Damaging Diets: Could the ‘Fast Food Diet’ Cause Kidney Problems?

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12th May 2016

It’s no real shock to discover that a junk food diet isn’t the most sensible way to stay healthy and lose weight, but a study carried out by researchers at Anglia Ruskin University has shown that this type of diet could cause the same amount of kidney damage as diabetes.

In type 2 diabetes, the body can either fail to react to insulin or fail to produce enough of it. This leads to a build-up of sugar in the blood, leading to serious, long-term consequences for some organs in the body. In the case of the kidneys, it can cause diabetic kidney disease.

The research was funded by the charity Diabetes UK and published in the Experimental Physiology journal. Headed by Dr Havovi Chichger, the study used animal models of diabetes and models of insulin resistance and diet-induced obesity to examine how too much fat or sugar and insulin resistance influence the kidney’s glucose transporters. The researchers discovered that glucose transportation in those following junk food diets is very comparable to that observed in type 2 diabetes.

This study came after Cambridge University researchers found that neighbourhoods with lots of fast food outlets could be particularly unhealthy for those at a socio-economic disadvantage. Studies carried out by CEDAR (the Centre for Diet and Activity Research) revealed that people most exposed to takeaways and least educated were more than three times more likely to suffer with obesity than those least exposed to takeaways and most educated.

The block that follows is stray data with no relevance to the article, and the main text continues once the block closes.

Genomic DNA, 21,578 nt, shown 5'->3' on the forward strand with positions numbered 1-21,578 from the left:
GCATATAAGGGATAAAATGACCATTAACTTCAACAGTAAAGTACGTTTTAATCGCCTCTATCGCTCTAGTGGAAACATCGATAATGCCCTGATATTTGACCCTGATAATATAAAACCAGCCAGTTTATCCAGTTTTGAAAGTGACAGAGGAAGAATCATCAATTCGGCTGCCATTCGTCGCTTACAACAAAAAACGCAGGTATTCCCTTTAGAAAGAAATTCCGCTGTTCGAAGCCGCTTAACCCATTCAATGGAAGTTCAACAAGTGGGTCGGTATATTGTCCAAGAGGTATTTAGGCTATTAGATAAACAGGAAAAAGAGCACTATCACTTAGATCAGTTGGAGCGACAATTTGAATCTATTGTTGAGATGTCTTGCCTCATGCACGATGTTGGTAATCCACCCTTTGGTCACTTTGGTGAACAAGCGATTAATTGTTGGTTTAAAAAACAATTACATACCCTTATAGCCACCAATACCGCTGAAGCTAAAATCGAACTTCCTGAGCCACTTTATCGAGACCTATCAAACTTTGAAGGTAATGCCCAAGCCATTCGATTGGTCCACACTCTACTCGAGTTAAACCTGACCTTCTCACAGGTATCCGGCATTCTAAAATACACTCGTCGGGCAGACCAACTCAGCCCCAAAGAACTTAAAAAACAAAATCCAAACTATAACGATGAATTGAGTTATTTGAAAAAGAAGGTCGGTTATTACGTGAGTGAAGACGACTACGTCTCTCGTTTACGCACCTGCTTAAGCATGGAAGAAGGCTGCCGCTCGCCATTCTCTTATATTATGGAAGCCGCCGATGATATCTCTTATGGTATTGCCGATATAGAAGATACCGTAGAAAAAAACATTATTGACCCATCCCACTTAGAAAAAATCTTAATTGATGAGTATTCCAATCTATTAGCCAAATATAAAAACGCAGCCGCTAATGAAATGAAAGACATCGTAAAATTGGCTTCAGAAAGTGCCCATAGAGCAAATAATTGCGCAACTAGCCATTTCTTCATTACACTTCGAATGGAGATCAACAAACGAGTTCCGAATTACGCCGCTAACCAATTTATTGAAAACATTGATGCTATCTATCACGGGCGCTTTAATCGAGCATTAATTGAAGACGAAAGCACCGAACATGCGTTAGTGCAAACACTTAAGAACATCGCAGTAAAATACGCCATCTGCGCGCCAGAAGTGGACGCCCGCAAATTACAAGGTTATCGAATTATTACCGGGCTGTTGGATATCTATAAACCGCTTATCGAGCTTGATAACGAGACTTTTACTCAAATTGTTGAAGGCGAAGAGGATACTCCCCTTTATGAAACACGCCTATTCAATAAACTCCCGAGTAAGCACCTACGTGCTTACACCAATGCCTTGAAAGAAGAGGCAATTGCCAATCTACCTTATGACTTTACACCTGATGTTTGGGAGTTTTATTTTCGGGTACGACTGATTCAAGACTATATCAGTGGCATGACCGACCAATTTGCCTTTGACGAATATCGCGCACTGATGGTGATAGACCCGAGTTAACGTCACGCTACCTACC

Researchers from Anglia Ruskin University fed rats a diet of marshmallows, cheese, biscuits, crisps, flapjacks, muffins, doughnuts and chocolate bars for two months, or “rodent chow”, which is high in fat content, for five weeks.

The effects of the two diets was then tested on blood sugar levels and the kidneys’ various glucose transporters. The researchers found that certain types of glucose transporters (SGLT and GLUT) along with their regulatory proteins, were found in a larger number in rats with type 2 diabetes. In these receptors, a junk food diet and a high fat diet caused a comparable increase.

Senior lecturer in Biomedical Science at the Anglia Ruskin, Dr Chichger, led the research whilst at University College London. He said that diets in western cultures continue to increase in fat and processed junk food and pointed out there is an established link between excessively eating this type of food and an increase in cases of type 2 diabetes and obesity.

Dr Chichger said that in the study, both type 1 and type 2 diabetes induced changes in the transportation of glucose in the kidney. However, he said that a high fat diet or junk food diet invites changes very similar to those seen in type 2 diabetes. Dr Chichger said that understanding how diet can affect how the kidneys handle sugar and understanding whether these changes can be reversed using new inhibitors might help to protect the kidneys from additional damage.